Interview with American Princess cinematographer Adrian Peng Correia

Georgia Flood stars in Lifetime’s new dramedy American Princess, premiering Wednesday, June 2 at 9pm ET/PT.Photo by Elizabeth Lippman Copyright 2019
Georgia Flood stars in Lifetime’s new dramedy American Princess, premiering Wednesday, June 2 at 9pm ET/PT.Photo by Elizabeth Lippman Copyright 2019 /

Adrian Peng Correia, the cinematographer of Lifetime’s upcoming series, American Princess, chatted with Hidden Remote about his experience on the set.

This Sunday, Lifetime will debut its newest series, American Princess. The show will follow Amanda Kelin (Georgia Flood) as she tries to escape her Upper East Side life after being humiliated on her wedding day and winds up taking refuge at a neighboring Renaissance Faire.

We had the chance to chat with Adrian Correia, the series cinematographer, about why he decided to work on this project and what he found most rewarding about the entire experience. You may recognize his work from other popular series such as Netflix’s GLOW and Hulu’s Ramy.

Hidden Remote: What drew you to American Princess as a project?

Adrian Correia: It came from Jenji Kohan’s people. When you’re with somebody who has that level of taste, you have to pay attention no matter what it is. She could have told me it was a story about a hot dog vendor, and I would have read it.

I knew Jamie Denbo’s work a little bit as an actress. I dug deeper into her work and podcasts. When I read the script itself, there was this interesting contrast between the two worlds. Any time you have that level of conflict that is built inherently into the show, you know at the very least, there’s going to be fireworks.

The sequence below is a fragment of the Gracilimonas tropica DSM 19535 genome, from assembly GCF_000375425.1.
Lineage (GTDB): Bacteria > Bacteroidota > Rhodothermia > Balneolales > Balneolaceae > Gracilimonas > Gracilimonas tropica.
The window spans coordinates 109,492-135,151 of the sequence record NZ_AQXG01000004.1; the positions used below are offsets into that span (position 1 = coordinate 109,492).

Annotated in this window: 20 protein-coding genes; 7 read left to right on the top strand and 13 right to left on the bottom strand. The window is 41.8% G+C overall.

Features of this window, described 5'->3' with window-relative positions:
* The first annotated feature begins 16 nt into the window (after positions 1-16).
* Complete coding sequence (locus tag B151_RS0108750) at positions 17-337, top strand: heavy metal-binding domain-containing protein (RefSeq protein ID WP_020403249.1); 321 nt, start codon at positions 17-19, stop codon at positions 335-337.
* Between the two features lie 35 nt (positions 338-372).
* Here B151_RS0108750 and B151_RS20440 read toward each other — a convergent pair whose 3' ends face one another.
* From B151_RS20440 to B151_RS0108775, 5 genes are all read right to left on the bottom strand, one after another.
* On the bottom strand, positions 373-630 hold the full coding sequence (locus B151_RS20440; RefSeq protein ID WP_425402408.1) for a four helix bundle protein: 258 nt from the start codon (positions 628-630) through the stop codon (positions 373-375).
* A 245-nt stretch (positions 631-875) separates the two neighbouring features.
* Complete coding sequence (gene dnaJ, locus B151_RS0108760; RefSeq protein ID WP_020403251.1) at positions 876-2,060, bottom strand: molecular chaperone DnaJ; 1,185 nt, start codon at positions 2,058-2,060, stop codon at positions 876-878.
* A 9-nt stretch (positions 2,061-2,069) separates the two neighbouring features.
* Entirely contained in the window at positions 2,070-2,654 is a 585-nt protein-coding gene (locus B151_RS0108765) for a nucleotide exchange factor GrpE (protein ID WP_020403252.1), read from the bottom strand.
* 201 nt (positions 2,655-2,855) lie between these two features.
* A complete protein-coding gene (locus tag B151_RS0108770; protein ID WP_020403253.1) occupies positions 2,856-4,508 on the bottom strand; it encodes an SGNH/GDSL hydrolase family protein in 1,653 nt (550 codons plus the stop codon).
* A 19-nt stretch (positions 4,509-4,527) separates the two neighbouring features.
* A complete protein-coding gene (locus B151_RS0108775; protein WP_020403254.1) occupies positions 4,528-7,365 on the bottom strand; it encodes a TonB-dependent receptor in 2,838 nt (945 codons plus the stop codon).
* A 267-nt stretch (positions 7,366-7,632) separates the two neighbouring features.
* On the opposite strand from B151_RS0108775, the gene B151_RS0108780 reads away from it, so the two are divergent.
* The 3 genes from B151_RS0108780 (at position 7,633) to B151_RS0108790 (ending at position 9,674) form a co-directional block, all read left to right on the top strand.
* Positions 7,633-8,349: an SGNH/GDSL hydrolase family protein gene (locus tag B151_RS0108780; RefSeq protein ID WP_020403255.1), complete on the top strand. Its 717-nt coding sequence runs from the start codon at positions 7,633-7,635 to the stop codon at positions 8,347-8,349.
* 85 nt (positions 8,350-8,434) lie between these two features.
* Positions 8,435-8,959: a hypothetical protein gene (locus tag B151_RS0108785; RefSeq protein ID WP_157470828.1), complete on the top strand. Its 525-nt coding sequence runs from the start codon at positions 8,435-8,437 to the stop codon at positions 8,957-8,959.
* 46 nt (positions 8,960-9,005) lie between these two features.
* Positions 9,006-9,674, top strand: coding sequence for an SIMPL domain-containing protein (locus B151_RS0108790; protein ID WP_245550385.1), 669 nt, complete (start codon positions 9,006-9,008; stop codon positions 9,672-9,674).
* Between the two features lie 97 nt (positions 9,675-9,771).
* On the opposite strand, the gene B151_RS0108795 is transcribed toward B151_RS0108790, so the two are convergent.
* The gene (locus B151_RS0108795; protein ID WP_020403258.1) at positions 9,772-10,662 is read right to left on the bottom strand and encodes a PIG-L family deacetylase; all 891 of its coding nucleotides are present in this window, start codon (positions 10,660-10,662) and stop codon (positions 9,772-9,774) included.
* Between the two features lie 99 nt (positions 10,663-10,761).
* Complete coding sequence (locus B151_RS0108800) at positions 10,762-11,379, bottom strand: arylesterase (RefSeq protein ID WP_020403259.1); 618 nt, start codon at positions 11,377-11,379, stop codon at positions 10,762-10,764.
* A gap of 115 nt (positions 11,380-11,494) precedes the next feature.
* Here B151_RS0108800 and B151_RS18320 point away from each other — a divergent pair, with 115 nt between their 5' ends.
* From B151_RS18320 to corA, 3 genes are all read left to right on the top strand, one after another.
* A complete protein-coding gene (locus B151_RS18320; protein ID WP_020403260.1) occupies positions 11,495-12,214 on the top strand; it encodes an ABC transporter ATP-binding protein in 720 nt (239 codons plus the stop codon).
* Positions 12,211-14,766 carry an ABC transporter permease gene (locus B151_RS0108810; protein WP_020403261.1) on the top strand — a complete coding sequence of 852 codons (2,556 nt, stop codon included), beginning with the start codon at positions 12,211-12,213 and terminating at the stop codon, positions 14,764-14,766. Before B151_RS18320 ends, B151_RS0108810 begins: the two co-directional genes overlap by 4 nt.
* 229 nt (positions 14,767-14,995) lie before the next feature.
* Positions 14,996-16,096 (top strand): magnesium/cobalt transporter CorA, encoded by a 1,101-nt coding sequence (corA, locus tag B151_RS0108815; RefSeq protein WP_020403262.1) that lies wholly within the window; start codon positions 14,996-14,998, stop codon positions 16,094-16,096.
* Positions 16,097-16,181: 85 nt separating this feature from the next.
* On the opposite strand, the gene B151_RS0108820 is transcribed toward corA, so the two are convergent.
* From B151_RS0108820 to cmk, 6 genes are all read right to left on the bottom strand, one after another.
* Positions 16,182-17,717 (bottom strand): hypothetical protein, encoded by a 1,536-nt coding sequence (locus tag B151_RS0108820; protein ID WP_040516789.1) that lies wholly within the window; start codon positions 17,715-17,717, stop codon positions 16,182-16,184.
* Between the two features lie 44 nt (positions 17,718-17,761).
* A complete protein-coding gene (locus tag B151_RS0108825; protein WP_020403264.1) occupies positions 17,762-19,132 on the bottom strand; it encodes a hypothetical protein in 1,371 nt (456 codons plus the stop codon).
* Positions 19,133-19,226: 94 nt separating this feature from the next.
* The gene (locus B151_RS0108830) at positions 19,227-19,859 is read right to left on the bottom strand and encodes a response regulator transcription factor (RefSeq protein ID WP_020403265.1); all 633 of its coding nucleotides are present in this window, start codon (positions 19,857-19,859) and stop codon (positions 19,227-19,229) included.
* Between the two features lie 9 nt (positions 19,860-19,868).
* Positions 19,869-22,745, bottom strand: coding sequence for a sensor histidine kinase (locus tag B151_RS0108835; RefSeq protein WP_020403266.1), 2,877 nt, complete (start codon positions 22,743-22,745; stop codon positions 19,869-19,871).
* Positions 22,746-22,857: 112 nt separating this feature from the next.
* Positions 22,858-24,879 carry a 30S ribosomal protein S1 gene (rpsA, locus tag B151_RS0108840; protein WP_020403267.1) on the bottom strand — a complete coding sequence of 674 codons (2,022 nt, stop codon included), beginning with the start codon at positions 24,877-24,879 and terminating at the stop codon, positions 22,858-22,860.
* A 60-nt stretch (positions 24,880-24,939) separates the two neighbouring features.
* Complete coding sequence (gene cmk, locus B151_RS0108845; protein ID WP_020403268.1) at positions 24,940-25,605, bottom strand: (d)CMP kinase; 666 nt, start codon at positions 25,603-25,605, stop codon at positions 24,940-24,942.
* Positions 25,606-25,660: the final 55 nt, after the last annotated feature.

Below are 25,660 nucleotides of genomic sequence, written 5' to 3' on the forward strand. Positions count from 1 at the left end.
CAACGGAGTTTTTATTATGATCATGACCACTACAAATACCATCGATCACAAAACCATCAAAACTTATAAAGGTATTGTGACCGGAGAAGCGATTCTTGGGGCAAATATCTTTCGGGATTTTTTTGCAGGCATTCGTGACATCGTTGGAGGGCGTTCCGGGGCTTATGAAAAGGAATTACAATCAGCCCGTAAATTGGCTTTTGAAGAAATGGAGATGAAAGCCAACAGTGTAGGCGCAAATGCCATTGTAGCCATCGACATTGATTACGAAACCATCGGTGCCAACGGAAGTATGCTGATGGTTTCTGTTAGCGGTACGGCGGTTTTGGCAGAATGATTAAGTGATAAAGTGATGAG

HR: I was able to watch the first four episodes, and I found it charming, and the humor is mature and smart. It has the same kind of sharp writing as Jenji’s other shows.

AC:  It’s intent on putting out positive energy, and I think that’s great, particularly in these times. It has a deft touch to it even when it engages in ridiculous humor. I don’t think it ever feels insincere. To me, it’s a good outlook in terms of its world view and the type of comedy it is trying to bring to television.

American Princess
Tommy Dorfman, Mimi Gianopulos, Sas Goldberg, Helen Madelyn Kim and Rana Roy star in Lifetime’s new dramedy American Princess, premiering Wednesday, June 2 at 9pm ET/PT. Photo by Elizabeth Lippman Copyright 2019 /

HR: In terms of comedy, a Renaissance Faire is ripe with so many opportunities, and I love that the show takes advantage of them. Did you have a certain way you filmed the fair scenes versus the ones in the city?

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AC: There was a clear delineation between the two worlds and the motivation was that the high-class life that Amanda had with her mother and sister was supposed to have the feeling of a Nancy Myer’s comedy, something like It’s Complicated. Then, when we go to the Ren Faire, contrasts dramatically with this messier, dirtier, imperfect way of life. We could play up the contrast photographically.

HR: DId you know anything about Renaissance Faires before you got this job or had you ever been to one?